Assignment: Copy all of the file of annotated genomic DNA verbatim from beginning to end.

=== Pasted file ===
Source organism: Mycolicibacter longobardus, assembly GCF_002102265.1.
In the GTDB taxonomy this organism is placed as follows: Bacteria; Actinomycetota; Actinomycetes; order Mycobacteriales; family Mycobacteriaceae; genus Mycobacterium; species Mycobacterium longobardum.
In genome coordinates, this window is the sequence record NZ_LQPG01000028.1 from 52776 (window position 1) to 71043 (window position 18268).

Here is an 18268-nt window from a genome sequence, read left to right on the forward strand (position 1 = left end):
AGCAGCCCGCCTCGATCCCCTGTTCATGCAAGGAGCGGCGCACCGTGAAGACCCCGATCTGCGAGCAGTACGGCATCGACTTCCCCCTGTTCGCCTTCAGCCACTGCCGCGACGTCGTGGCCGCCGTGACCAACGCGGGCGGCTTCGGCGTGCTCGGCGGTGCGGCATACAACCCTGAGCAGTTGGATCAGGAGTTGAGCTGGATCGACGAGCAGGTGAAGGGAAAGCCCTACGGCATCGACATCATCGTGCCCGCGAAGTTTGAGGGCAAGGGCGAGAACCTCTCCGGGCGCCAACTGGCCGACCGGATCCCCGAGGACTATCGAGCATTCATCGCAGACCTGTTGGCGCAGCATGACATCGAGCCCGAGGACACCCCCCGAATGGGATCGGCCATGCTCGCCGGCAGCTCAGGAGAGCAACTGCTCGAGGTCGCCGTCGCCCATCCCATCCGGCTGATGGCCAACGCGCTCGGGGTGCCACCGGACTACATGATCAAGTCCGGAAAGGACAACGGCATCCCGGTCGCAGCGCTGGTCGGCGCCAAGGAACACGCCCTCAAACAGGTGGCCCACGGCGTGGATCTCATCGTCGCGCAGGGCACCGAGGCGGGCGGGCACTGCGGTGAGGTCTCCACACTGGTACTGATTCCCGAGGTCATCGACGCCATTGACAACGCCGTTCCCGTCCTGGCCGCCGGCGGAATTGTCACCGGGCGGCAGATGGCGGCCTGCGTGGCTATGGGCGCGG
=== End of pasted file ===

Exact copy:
Source organism: Mycolicibacter longobardus, assembly GCF_002102265.1.
In the GTDB taxonomy this organism is placed as follows: Bacteria; Actinomycetota; Actinomycetes; order Mycobacteriales; family Mycobacteriaceae; genus Mycobacterium; species Mycobacterium longobardum.
In genome coordinates, this window is the sequence record NZ_LQPG01000028.1 from 52776 (window position 1) to 71043 (window position 18268).

Here is an 18268-nt window from a genome sequence, read left to right on the forward strand (position 1 = left end):
AGCAGCCCGCCTCGATCCCCTGTTCATGCAAGGAGCGGCGCACCGTGAAGACCCCGATCTGCGAGCAGTACGGCATCGACTTCCCCCTGTTCGCCTTCAGCCACTGCCGCGACGTCGTGGCCGCCGTGACCAACGCGGGCGGCTTCGGCGTGCTCGGCGGTGCGGCATACAACCCTGAGCAGTTGGATCAGGAGTTGAGCTGGATCGACGAGCAGGTGAAGGGAAAGCCCTACGGCATCGACATCATCGTGCCCGCGAAGTTTGAGGGCAAGGGCGAGAACCTCTCCGGGCGCCAACTGGCCGACCGGATCCCCGAGGACTATCGAGCATTCATCGCAGACCTGTTGGCGCAGCATGACATCGAGCCCGAGGACACCCCCCGAATGGGATCGGCCATGCTCGCCGGCAGCTCAGGAGAGCAACTGCTCGAGGTCGCCGTCGCCCATCCCATCCGGCTGATGGCCAACGCGCTCGGGGTGCCACCGGACTACATGATCAAGTCCGGAAAGGACAACGGCATCCCGGTCGCAGCGCTGGTCGGCGCCAAGGAACACGCCCTCAAACAGGTGGCCCACGGCGTGGATCTCATCGTCGCGCAGGGCACCGAGGCGGGCGGGCACTGCGGTGAGGTCTCCACACTGGTACTGATTCCCGAGGTCATCGACGCCATTGACAACGCCGTTCCCGTCCTGGCCGCCGGCGGAATTGTCACCGGGCGGCAGATGGCGGCCTGCGTGGCTATGGGCGCGG